Last week I was in Florida for the USSSA National Convention, and saw Jessica Mendoza. I figured it was as good as a time as any to start, so I asked Jessica, and she agreed to answer my 10 questions. So here is my first 10 Question Interview With Jessica Mendoza. Written By Gary Leland
Q. How old were you when you started playing softball?
A. I started playing baseball when I was 6 years old. I started playing softball when I was 8.
Q. Was there anyone special in your life that helped you become a great player?
A. My father, Gil Mendoza. He is a baseball and football coach, and of course has always been my coach. We have had our battles, but at the end of the day. I would never want anyone else teaching me the game and how to be a role model.
Q. How do you get ready for a game?
A. Eating is mandatory. Good meal that is healthier, but also has enough calories to last me through pregame and the game itself.
Q. What do you like to do when you are not involved with softball?
A. I love spending time with my family, whether it is my husband Adam, my son, my parents, my sisters, my brother, cousins, you name it. I love family. I also love to travel, snowboard, backpack/hike, and work out (yes I like working out).
Q. What factors do you feel have influenced you the most to become the player and you are today?
A. Humility and insecurity. Ironically, my insecurities as a player (not thinking I am good enough, so I have to work harder) have made me more secure as a person (more confident, sure about who I am and the decisions I make)
Q. Do you have any routines are superstitions that you implement regularly?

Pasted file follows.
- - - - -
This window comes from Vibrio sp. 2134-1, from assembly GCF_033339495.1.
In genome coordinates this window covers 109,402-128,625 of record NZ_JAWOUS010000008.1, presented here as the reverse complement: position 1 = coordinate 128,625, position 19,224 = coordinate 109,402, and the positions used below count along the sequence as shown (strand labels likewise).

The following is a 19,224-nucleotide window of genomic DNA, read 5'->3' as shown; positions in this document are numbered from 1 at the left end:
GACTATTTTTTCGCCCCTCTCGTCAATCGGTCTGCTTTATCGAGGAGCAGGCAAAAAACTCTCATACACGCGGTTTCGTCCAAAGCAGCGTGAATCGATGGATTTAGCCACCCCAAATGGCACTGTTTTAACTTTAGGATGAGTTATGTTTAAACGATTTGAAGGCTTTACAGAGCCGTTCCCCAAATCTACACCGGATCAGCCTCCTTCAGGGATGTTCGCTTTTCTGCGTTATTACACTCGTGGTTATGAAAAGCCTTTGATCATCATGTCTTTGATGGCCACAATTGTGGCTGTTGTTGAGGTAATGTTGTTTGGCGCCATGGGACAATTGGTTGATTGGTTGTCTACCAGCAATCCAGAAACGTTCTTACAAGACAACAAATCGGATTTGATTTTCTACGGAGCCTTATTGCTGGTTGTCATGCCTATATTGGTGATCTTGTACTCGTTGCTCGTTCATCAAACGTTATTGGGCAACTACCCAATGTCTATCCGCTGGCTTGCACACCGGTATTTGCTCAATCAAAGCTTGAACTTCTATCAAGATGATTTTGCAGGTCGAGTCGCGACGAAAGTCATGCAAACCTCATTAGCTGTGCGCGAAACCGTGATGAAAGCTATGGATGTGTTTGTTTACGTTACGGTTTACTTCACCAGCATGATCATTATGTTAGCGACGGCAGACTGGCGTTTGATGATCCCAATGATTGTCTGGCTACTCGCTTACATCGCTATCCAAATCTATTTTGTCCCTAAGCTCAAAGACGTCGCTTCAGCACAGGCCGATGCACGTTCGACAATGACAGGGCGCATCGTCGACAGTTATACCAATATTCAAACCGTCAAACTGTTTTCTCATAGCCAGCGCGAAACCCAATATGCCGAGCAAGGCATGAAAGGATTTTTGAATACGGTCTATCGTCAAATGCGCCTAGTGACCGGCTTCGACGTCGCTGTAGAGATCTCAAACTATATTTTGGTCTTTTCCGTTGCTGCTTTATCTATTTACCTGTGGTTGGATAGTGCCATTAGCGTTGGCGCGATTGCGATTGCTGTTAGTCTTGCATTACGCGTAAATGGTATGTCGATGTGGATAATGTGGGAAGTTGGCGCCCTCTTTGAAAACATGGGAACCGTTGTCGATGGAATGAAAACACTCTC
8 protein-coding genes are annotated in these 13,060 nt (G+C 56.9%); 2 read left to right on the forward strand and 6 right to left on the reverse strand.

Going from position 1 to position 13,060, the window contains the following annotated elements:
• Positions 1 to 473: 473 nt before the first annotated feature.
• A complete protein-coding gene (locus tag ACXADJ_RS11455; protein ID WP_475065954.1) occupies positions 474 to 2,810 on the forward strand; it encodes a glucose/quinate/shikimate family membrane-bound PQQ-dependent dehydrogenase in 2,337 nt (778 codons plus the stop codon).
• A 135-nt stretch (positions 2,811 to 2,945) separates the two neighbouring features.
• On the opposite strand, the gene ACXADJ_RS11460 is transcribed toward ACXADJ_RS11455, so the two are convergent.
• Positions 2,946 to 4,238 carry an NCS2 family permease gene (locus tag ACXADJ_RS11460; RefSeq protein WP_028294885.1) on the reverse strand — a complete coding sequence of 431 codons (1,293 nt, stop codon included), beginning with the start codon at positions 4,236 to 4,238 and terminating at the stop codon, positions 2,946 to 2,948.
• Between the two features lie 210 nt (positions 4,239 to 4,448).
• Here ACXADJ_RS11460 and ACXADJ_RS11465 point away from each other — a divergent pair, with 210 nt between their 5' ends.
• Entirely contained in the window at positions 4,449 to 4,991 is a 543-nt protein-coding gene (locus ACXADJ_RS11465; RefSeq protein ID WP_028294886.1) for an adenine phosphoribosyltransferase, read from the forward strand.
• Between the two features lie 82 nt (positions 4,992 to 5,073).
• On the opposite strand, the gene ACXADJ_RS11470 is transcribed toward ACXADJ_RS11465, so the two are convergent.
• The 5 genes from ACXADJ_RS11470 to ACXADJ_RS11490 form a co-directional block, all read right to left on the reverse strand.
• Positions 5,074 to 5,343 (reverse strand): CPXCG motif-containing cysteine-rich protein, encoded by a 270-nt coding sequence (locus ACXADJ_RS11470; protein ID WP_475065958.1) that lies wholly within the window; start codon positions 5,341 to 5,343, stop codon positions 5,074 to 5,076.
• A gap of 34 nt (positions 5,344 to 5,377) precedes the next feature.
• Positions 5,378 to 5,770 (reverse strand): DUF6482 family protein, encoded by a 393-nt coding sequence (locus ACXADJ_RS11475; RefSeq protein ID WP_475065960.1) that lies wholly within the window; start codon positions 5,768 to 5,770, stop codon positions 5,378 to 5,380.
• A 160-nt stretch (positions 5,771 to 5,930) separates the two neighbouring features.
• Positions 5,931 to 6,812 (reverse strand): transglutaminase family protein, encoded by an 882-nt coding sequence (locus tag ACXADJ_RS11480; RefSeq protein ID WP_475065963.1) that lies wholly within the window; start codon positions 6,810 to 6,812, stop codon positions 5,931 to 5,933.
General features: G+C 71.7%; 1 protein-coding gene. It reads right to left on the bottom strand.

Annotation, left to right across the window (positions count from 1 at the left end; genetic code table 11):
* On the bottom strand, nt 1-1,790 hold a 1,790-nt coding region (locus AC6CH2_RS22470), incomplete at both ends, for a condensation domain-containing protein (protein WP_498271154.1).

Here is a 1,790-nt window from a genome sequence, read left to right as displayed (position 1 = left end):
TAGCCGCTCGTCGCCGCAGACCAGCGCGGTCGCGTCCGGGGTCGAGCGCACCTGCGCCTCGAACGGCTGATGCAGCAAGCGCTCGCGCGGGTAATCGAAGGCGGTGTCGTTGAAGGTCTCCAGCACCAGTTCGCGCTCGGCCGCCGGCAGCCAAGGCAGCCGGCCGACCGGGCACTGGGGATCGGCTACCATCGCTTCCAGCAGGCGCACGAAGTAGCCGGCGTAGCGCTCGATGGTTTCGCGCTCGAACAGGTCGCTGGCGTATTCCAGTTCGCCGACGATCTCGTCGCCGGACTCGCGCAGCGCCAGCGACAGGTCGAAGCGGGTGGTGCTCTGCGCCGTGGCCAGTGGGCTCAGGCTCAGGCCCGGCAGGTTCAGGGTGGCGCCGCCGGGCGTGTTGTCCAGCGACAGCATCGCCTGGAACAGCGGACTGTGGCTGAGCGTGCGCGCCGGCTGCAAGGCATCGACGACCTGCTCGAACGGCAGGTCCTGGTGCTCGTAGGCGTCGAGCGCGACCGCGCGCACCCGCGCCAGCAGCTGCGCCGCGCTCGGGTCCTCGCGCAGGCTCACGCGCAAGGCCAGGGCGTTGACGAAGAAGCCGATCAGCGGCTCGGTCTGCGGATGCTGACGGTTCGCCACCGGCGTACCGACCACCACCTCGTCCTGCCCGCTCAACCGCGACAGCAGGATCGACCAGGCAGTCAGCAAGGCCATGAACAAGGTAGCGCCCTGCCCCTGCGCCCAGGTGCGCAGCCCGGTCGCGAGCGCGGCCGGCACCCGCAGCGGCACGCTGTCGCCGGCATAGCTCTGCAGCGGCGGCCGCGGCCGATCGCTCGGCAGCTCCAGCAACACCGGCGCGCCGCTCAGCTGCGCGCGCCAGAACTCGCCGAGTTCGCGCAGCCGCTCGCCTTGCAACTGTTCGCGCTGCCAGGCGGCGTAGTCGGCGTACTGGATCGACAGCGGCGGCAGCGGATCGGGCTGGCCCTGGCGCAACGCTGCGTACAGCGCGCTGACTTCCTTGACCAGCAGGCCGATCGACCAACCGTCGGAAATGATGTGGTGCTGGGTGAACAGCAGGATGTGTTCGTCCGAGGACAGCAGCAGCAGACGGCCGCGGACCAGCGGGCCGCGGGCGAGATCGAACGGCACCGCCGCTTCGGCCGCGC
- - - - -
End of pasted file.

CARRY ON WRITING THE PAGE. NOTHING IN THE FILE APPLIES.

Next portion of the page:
Q. What is your favorite softball memory?
A. So many memories. Winning a gold medal at the Olympic games is going to trump any moment though. Absolutely incredible feeling… Pride for your country plus pride for the hard work, teammates and everything you have done in the sport up until that moment.
Q. How much value do you place on mental training? Do you have any advice for others in this area?
A. Complete value. It is what changes you from decent to outstanding when you can understand and strengthen your mental game. There are a million drills and countless hours spent on the physical aspects of softball, take time every week to analyze how you handle failure, ways you can learn from your at bats, understanding what your strengths/weaknesses are as a player without someone telling you
Q. If you could do anything else in the world as a profession, what would it be and why?
A. Professional snowboarder. They have the coolest lifestyle, the best sponsors and they travel from beautiful mountain to beautiful resorts all over the world.
Q. What is the greatest obstacle you have had to overcome in your playing and/or coaching career?
A. Handling myself as my own worst enemy. Not being so hard on myself that I lose confidence in my abilities and literally take the talent right out of my game. I have had to play my absolute worst softball against even lousy competition to realize how much I needed to gain perspective and develop myself into a stronger, more confident, mental player.
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